Cisco Intrusion Prevention System

Understand How the Cisco IPS Automatic Signature Update Feature Works

Document ID: 113674

Updated: Aug 17, 2012

Contributed by Cisco TAC Engineers.



This document provides an overview of the Cisco Intrusion Prevention System (IPS) Automatic Update feature and its operation.

The IPS Automatic Update feature was introduced in IPS version 6.1 and provides administrators with an easy way to update IPS signatures on a regularly scheduled interval.



Cisco recommends that you have knowledge of these topics:

Components Used

The information in this document is based on the IPS version 6.1 and later.

The information in this document was created from the devices in a specific lab environment. All of the devices used in this document started with a cleared (default) configuration. If your network is live, make sure that you understand the potential impact of any command.


Refer to Cisco Technical Tips Conventions for more information on document conventions.

Network Requirements

  1. The command and control interface of the IPS requires direct access to the Internet using HTTPS (TCP 443) and HTTP (TCP 80).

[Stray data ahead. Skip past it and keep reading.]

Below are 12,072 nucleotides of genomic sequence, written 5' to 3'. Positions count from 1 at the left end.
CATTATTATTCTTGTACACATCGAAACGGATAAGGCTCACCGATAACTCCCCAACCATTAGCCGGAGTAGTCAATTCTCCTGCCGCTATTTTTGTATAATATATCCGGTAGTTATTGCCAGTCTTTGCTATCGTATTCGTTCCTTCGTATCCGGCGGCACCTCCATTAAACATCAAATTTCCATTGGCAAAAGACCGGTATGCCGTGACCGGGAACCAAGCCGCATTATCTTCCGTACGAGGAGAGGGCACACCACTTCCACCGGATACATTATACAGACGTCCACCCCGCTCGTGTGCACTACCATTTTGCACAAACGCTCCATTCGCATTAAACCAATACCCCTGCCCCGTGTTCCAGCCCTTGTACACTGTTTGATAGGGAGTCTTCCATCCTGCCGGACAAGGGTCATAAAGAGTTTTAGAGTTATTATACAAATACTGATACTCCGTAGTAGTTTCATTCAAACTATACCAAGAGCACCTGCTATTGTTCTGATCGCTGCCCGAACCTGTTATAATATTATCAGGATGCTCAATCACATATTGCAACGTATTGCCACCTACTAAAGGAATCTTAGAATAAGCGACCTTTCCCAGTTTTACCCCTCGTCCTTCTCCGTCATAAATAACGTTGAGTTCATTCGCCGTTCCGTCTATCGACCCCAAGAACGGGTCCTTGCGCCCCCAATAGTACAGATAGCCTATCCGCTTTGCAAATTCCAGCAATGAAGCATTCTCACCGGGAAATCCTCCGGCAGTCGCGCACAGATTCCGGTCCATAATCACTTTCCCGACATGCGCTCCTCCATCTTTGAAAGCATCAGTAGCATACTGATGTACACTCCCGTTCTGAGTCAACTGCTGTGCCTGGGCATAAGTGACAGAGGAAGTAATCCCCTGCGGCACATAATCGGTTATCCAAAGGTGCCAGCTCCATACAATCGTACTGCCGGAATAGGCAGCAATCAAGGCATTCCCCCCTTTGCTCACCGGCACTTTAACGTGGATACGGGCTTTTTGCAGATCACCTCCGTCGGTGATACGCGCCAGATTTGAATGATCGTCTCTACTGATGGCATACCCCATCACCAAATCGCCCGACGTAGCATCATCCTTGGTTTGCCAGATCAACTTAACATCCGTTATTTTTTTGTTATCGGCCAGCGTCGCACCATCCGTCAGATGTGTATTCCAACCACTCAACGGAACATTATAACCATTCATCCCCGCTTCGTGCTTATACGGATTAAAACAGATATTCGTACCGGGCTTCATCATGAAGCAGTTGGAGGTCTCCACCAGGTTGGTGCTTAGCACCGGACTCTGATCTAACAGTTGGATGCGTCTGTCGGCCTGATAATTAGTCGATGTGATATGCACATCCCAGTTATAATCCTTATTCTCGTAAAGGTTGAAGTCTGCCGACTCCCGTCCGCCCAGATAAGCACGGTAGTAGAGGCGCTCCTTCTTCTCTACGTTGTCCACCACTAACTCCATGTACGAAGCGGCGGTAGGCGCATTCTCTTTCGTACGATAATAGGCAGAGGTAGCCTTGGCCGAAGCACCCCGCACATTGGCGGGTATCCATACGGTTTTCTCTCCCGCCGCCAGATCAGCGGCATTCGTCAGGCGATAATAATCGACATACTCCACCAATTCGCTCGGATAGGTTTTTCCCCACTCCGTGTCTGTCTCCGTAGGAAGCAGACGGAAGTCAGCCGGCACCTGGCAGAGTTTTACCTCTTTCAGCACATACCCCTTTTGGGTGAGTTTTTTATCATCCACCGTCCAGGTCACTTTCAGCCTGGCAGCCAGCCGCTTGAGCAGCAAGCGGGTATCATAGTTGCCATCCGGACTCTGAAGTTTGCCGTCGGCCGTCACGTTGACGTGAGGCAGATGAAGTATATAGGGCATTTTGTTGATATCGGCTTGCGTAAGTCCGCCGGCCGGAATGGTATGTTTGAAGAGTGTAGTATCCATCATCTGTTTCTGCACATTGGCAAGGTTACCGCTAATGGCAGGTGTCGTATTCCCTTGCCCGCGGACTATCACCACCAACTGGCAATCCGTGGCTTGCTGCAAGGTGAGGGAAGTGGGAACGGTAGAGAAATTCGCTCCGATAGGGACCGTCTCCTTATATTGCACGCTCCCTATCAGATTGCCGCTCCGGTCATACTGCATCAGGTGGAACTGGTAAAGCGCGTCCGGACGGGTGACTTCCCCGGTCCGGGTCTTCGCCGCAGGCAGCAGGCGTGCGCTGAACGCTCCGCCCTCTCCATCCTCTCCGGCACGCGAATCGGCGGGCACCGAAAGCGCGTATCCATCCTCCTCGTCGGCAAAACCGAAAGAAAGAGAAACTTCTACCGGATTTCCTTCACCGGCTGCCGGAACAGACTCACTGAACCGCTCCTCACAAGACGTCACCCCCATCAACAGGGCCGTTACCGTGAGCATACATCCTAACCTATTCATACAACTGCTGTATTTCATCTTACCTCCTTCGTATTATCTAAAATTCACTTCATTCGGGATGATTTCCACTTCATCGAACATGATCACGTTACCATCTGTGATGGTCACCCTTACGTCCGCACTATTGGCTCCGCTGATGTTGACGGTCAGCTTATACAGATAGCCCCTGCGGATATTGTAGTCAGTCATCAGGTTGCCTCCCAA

2. Network Address Translation (NAT) and Access Control Lists (ACLs) on edge devices such as routers and firewalls need to be configured in order to permit the IPS connectivity to the Internet.

  3. Exclude the command and control interface IP address from all content filters and network traffic shapers.

  4. The Automatic Update feature supports proxy servers in the 7.2(1) FIPS/CC certified release. All other 6.x and 7.x software releases do not support Automatic Update through a proxy server at this time. The 7.2(1) release includes a number of changes to the default SSH and HTTPS settings. Refer to Release Notes for Cisco Intrusion Prevention System 7.2(1)E4 before you upgrade to 7.2(1).

Signature Auto Update Process

This is the process:


  1. IPS authenticates to the auto update server at using HTTPS (TCP 443).